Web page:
As Montgomery County school officials scramble to find a way to cut down on the widespread use of drugs at county schools, a student leader said yesterday the youths themselves want to participate in finding a solution.
Everybody is concerned about the problem, everybody wants to help," said Phillip Ehr, president of the Montgomery County Region of the Maryland Association of Student Councils, at a joint press conference yesterday with school Superintendant Charles M. Bernardo and Police Chief Robert J. diGrazia.
The conference was called to announce the formation of a task force made up of police, students, school officials and drug experts who will study the drug problem at county schools, where more than 315 students have been arrested by police since September.
Yesterday's announcement came in the midst of growing controversy over a proposal, now being considered by the school board to set up a special school for students involved in drugs.
According to Brian Berthiaume, the program's architect, the $35,000 pilot project would use a combination of per pressure and family counseling and a "one-room schoolhouse" approach to rehabilitate and return students involved in drugs to regular classrooms.
However, some officials have accused the board of acting too hastily on the program and not evaluating it thoroughly enough. Others said the special school, which would enroll a maximum of 35 students, would not reach enough students. School officials have estimated that as many as 800 students in county schools are using drugs.
Robert Jardin, chief of the Montgomery County Health Department's Alternative and Constant Programs, which already oversees one school that rehabilitates students found to be heavily involved in drugs, said the board "is probably acting too hastily on the whole thing.
"I'm proud of our school track record, but we deal with hard-core users," he added. "Most of the 800 students in the schools don't need an intensive program like ours. To put them in an isolated location for education and therapy is like stamping their foreheads with a label of degeneracy."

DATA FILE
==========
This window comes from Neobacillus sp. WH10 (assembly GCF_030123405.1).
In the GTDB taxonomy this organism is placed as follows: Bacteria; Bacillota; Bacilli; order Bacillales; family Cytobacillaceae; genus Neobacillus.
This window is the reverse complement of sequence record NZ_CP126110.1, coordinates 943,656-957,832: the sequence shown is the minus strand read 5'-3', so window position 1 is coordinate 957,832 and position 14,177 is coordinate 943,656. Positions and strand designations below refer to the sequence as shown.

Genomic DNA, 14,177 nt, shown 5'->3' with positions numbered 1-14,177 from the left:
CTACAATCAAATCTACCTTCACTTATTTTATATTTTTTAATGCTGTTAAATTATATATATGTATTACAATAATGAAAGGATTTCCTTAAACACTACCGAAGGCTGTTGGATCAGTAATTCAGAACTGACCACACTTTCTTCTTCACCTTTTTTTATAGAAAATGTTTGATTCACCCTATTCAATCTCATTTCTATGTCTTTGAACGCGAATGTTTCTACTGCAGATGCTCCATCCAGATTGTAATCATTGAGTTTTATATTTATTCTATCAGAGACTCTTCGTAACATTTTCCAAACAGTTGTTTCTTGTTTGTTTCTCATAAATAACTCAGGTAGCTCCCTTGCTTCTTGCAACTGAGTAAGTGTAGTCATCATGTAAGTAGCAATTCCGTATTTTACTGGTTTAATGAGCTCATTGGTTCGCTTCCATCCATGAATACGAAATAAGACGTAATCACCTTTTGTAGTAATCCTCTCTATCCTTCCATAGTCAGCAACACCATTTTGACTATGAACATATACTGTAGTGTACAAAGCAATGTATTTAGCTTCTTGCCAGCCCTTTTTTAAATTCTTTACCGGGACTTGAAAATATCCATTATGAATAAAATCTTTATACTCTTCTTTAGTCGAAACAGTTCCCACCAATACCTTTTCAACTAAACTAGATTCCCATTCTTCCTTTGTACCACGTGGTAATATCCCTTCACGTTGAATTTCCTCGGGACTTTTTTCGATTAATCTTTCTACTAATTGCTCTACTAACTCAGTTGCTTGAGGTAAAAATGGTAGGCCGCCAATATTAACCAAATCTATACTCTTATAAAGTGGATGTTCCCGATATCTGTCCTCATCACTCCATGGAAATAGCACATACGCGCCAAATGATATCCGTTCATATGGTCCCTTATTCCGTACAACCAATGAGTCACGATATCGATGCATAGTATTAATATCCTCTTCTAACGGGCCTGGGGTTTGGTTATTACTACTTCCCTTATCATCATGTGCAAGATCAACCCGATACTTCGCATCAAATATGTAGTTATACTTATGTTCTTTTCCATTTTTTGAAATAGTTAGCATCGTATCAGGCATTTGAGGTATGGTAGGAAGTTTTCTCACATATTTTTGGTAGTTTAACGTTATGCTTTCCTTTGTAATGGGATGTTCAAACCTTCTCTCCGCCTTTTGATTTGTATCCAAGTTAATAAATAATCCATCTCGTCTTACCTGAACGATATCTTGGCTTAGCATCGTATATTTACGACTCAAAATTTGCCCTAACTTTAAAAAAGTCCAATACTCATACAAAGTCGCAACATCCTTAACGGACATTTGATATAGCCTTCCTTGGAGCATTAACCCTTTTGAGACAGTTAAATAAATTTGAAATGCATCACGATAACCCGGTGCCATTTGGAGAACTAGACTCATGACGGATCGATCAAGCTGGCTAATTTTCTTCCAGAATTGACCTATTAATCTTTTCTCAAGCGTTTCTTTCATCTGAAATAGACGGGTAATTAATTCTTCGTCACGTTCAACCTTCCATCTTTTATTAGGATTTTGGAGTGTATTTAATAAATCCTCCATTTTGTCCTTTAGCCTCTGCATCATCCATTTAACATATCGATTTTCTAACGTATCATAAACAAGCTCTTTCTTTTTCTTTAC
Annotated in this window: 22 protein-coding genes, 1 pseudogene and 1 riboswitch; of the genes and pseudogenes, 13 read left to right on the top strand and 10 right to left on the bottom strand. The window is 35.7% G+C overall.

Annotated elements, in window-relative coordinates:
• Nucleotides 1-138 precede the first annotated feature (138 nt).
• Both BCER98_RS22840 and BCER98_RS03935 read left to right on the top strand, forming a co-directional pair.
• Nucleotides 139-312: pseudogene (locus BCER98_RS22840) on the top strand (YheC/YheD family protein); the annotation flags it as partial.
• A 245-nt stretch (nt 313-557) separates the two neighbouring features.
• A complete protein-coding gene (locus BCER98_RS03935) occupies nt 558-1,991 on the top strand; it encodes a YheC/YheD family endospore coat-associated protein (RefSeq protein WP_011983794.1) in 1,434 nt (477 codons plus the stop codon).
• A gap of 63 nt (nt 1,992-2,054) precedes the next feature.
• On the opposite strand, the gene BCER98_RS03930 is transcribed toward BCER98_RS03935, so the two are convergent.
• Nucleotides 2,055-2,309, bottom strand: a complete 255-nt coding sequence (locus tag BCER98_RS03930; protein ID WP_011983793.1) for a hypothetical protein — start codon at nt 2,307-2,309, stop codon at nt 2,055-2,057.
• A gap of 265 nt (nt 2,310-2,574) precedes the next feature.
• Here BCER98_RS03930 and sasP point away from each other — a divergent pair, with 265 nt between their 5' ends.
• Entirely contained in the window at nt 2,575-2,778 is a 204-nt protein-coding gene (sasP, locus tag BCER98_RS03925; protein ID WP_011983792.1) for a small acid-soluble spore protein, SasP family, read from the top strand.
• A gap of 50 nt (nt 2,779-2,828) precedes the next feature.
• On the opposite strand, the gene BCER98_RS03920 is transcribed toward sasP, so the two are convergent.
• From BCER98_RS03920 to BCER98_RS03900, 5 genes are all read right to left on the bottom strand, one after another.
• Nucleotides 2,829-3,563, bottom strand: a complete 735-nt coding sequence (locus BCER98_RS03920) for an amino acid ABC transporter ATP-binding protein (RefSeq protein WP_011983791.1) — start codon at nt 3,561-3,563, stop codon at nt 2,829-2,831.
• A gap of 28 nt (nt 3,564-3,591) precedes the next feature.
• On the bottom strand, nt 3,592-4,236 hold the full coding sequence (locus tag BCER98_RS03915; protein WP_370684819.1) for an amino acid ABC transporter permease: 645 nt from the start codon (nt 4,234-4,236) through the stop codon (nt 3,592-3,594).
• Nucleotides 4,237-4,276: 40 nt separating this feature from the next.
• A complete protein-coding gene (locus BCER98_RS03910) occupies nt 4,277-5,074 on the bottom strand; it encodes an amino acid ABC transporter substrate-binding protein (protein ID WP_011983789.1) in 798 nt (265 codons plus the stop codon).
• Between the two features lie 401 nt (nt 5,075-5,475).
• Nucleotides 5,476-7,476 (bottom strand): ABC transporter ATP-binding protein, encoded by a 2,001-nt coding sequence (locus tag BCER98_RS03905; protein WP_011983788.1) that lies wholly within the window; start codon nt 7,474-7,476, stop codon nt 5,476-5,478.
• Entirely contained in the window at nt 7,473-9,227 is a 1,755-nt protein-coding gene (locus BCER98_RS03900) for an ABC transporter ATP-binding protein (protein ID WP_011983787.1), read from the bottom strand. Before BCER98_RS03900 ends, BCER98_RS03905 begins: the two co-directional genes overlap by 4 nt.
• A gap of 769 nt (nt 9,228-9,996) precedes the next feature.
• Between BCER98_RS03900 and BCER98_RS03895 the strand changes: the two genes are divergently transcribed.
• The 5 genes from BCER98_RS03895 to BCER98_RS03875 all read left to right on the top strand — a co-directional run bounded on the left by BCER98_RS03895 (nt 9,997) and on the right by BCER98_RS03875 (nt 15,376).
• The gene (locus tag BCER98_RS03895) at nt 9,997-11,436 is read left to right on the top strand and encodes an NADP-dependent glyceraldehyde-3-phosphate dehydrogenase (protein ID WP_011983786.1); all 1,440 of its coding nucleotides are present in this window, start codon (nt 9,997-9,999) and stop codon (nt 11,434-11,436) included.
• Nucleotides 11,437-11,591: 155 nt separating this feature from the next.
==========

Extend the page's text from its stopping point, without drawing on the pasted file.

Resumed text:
The program's primary backer, Verna Fletcher, said she was disappointed that the vote was postponed but admitted that "the board doesn't have enough information on it. What I'm concerned about, though, is that if we don't do something fast we'll lose an entire generation of kids."
School Superintendant Charles M. Bernardo plans to tie the proposed project to a larger comprehensive drug program. School officials currently are evaluating nearly 700 model drug programs across the country and are considering revamping the drug-related curriculum already in use.
Bernardo also wants to set up more counselling groups for parents and their children who are involved in drugs, and announced at yesterday's press conference that an adult course to inform parents about drug abuse will be offered in January.
Ehr, a senior at John F. Kennedy High School, said that "most of the students think it's wrong" to smoke marijuana on school grounds during school hours, but he characterized the students' attitudes about using drugs outside the school as "very permissive."
The task force, which will study both the extent of drug use in the county and community attitudes toward drug use, should issue its findings by next June, Ehr said, so that the school can implement its recommendations during the 1979-80 school year.
DiGrazia yesterday said he initiated the drug raids hoping to spark a community effort to do something about drug use at schools. He said he is "more than pleased" to see the students have decided on their own to take some action. But he said his officers will continue to watch area schools and make arrests when they see violations.